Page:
The first discovery of the ruins of Pompeii took place in 1599, by an architect digging a channel to divert the Sarno River. He found a few frescoes, which he considered shockingly sexual in subject matter, and promptly covered them up again. The city was rediscovered in 1738 during the construction of a summer palace for Charles of Bourbon. The first serious excavations began in 1764.
In the 1860’s, it was discovered that in many of the ash deposits where human remains had lain there were pockets in the ash layer. The archeologist Giuseppe Fiorelli was the first to realize that these had been the places where flesh had decomposed, and he devised a technique for injecting plaster into the hollows, perfectly recreating the forms of the dying citizens. A similar technique is still used today, but with silicon instead of plaster.
Herculaneum also netted a significant archeological find: the skeletons of the victims. Because of the intense heat, the flesh was practically vaporized, leaving the skeleton behind. Since the Romans tended to cremate their dead, these remains provide some of the very few Roman skeletons that are available for study, and provide information on the inhabitants of Herculaneum. (They suffered from lead poisoning, for one thing.)
Other victims at Herculaneum were found along what was then the coast, and seem to have died of shock, but were not vaporized. Their death was not quick; many of the victims clearly died in agony. Most of these remains were found in structures that are believed to have been boathouses. No remains of boats were found — apparently other Herculaneum residents had already taken them.
Since 79 AD, Vesuvius has erupted over 30 times. Some of them were significant: in 472 ashes fell as far away as Constantinople, and 512 the devastation was great enough that those that lived there were given exemption from taxes.
By the end of the 13th century, the volcano was quiet enough that its slopes were once more covered with vineyards and farms. Then came 1631, when 3,000 people were killed by lava flows and boiling water. After that, eruptions happened at least several times every century. The most recent eruption was in 1944.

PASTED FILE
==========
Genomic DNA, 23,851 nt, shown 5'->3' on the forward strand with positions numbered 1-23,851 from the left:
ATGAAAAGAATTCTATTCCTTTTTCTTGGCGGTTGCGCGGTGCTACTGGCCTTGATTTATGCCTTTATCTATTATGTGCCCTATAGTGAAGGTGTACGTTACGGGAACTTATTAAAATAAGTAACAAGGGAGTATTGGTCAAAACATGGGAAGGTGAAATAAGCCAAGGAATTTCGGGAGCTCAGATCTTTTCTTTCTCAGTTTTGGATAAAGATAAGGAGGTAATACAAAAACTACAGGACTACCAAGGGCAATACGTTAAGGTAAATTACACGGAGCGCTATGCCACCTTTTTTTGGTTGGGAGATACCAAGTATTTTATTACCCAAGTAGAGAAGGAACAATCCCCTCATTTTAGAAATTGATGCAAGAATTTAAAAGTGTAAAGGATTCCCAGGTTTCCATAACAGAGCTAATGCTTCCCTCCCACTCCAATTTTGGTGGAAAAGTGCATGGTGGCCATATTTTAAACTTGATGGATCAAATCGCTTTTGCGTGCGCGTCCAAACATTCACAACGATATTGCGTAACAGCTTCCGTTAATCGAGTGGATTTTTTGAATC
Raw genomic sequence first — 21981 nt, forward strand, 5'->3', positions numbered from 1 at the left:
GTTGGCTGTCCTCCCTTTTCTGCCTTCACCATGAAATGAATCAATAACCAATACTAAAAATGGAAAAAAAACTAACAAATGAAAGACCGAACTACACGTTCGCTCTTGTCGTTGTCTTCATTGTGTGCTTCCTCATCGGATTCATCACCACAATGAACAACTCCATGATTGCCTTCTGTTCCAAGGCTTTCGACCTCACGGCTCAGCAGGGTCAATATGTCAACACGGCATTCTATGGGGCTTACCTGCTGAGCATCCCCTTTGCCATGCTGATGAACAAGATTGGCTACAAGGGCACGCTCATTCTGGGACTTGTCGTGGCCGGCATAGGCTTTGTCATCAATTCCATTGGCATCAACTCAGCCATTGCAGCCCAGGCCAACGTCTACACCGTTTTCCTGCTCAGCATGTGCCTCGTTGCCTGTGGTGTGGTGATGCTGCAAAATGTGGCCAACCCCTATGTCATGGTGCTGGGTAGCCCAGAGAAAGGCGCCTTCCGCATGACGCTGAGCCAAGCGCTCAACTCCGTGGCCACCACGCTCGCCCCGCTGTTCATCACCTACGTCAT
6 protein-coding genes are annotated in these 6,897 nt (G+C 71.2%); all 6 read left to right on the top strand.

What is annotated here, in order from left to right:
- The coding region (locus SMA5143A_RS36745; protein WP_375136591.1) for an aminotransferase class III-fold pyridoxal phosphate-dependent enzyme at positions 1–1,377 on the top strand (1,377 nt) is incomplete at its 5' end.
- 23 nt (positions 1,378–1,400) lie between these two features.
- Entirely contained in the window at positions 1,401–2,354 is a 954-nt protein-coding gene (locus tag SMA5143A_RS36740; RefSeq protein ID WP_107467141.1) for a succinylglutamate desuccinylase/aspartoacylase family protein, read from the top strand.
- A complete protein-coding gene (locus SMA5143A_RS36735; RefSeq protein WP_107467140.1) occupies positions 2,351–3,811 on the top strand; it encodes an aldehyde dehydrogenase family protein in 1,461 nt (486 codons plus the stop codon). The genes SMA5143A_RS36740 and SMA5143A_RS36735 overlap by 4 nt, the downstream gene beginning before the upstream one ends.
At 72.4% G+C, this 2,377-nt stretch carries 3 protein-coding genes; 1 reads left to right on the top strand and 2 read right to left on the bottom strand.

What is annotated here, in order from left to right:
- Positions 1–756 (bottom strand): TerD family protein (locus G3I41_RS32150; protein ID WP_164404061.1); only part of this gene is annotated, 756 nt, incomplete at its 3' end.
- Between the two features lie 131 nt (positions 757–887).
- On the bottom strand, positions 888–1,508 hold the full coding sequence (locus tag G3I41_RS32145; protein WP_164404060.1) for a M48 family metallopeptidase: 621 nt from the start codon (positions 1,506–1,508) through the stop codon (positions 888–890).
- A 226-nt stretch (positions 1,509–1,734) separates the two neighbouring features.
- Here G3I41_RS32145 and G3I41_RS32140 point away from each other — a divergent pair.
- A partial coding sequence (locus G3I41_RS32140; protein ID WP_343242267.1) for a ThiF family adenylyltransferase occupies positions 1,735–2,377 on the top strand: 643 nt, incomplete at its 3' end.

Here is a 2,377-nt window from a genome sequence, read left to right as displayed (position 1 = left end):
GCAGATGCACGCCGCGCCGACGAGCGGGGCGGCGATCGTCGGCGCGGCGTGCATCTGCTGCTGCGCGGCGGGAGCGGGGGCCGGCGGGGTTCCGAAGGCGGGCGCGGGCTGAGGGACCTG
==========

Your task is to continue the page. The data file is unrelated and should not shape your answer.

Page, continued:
Today about three million people live within 12 miles of Vesuvius. About 600,000 of them are crammed into la zona rossa, the “red zone.” In some places the population density is as high as 30,000 per square kilometer, higher even than Hong Kong. The current evacuation plan assumes that there would be between two weeks and 20 days advance warning of an eruption, and that 600,000 people could be transported by car, train, bus, or ferry within seven days — through narrow, winding, and often congested roads.
The government is also seeking to decrease the population of the red zone. Illegally constructed buildings are being demolished, and a national park has been established around the upper regions of the volcano in order to prevent further construction there. The government has also offered financial incentives to people who move out of the area.
Naturally, the volcano is closely monitored, both in terms of ground movement and in the chemical composition of gases being emitted. To date, no magma has been discovered to be less than 10 kilometers from the surface. Vesuvius is currently at rest.
Sources: Chase’s Calendar of Events, 2011 Edition: The Ultimate Go-To Guide for Special Days, Weeks, and Months, Editors of Chase’s Calendar of Events; http://en.wikipedia.org/wiki/August_24; http://en.wikipedia.org/wiki/Mount_Vesuvius; http://en.wikipedia.org/wiki/Pliny_the_Younger; http://en.wikipedia.org/wiki/Pliny_the_Elder; http://www.gutenberg.org/cache/epub/2811/pg2811.html; http://www.archaeology.co.uk/cwa-2/world-features/visiting-pompeii.htm; http://en.wikipedia.org/wiki/Pompeii; http://en.wikipedia.org/wiki/Herculaneum; http://en.wikipedia.org/wiki/Stabiae; Bill McGuire, “In the Shadow of the Volcano,” Guardian.co.uk; Christian Fraser, “Vesuvius Escape Plan ‘Insufficient,’” BBC News.